Children dying; what do you say or do?

 

Continuing from the main theme for April 2013 newsletter of talking to individuals who are dying, I am opening the door for discussion and thoughts on children dying from an illness or whatever reason. 

Young children unable to talk can sense how others are reacting.  Emotions carrying a heaviness of fear, anxiety and sadness are difficult for family members to hide.  A child this age will not understand a conversation about death but will respond to love, and all that goes with this added security.

Many older children understand the aspect of dying and are able to communicate this, but as family members are you ready for this conversation? What does your scenario look like?

  • We both know and we both talk about it
  • We both know and no one talks about it
  • I know you are dying but no one has officially told you that you are dying
  • I know something is wrong but no one has told me

Actions speak louder than words.

Dying children are known to keep some of their feelings inside in an effort to make others feel better and try to protect their loved ones from hurt and sadness. A dying child may want to make arrangements for friends or family to have some of their possessions.  A sibling may want to share their feelings and concerns with a dying brother or sister, and their family.

What happens to the individuals involved when a child is dying?  Parents, siblings, grandparents and extended family members have their reactions to an impending loss. Keeping the lines of communication open can allow for everyone to share their concerns and feelings. (Grief reactions are different for everyone)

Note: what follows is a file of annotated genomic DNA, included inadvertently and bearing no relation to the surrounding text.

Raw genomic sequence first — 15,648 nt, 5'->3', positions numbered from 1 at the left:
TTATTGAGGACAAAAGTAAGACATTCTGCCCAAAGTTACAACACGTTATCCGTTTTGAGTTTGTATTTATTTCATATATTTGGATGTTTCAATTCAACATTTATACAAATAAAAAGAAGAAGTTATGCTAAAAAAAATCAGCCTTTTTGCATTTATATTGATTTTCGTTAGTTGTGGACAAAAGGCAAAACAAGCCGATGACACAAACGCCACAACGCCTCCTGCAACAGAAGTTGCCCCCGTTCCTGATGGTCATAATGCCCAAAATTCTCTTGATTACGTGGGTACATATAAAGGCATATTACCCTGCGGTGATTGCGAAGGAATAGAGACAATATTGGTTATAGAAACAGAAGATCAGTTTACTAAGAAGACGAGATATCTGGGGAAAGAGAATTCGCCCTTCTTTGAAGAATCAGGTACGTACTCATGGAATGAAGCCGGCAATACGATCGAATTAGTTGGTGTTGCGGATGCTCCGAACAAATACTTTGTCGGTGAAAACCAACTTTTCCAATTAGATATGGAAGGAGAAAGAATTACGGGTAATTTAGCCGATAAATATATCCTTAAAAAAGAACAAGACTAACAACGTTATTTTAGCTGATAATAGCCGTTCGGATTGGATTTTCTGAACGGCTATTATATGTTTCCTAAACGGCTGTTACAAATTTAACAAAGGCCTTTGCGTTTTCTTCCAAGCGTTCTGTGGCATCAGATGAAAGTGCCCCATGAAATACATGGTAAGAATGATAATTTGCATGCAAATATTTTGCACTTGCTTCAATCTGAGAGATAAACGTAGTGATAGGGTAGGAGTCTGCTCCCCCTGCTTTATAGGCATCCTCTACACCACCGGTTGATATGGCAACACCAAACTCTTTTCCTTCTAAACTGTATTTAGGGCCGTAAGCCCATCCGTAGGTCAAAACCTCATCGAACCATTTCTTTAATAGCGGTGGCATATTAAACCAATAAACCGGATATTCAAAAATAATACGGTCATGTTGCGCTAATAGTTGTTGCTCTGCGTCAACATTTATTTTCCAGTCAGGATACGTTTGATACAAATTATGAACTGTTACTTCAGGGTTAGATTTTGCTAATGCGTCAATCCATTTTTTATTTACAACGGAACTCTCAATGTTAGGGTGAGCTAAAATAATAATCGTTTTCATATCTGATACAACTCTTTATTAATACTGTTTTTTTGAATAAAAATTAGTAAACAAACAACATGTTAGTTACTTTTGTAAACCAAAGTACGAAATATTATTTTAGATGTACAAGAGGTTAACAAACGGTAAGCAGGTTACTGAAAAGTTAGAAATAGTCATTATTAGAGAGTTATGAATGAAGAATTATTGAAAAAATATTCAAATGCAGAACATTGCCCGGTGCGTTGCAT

Consider for a moment, what might happen when the door to discussing death is opened?

  • Enable love to be shared more freely
  • Enable sharing of stories, some of which may be funny
  • Open direct communication of concerns and decision making
  • Allow for good byes
  • Allow for reassurance for the dying child that everything will be done to keep them free of pain, comfortable, loved, comforted and not alone
  • Allow for questions to be asked about spiritual or religious beliefs

When someone is dying, often times they do not know who is safe to share their concerns with; concerns can include spiritual experiences.  Are you a safe person? Open the doors for discussion on this topic and watch what happens.  

This is not meant to be a one size fits all solution but a few ideas to consider at a time when life seems out of control.  No matter what decision is made, in many cases children are aware they are going to die when the time is getting closer.   

What can you do to?

This is an ENORMOUS question when helping someone who is dying means letting go.

LETTING GO IS HARD TO DO!

The grief from a loss is immense and sometimes talking to someone

for direction can be helpful.

For a FREE consultation; connect at http://healingaheartsloss.com/#!/contact-us/

 

All my best,

Barbara Saunders

 

“Image courtesy of  Phaitoon/ FreeDigitalPhotos.net”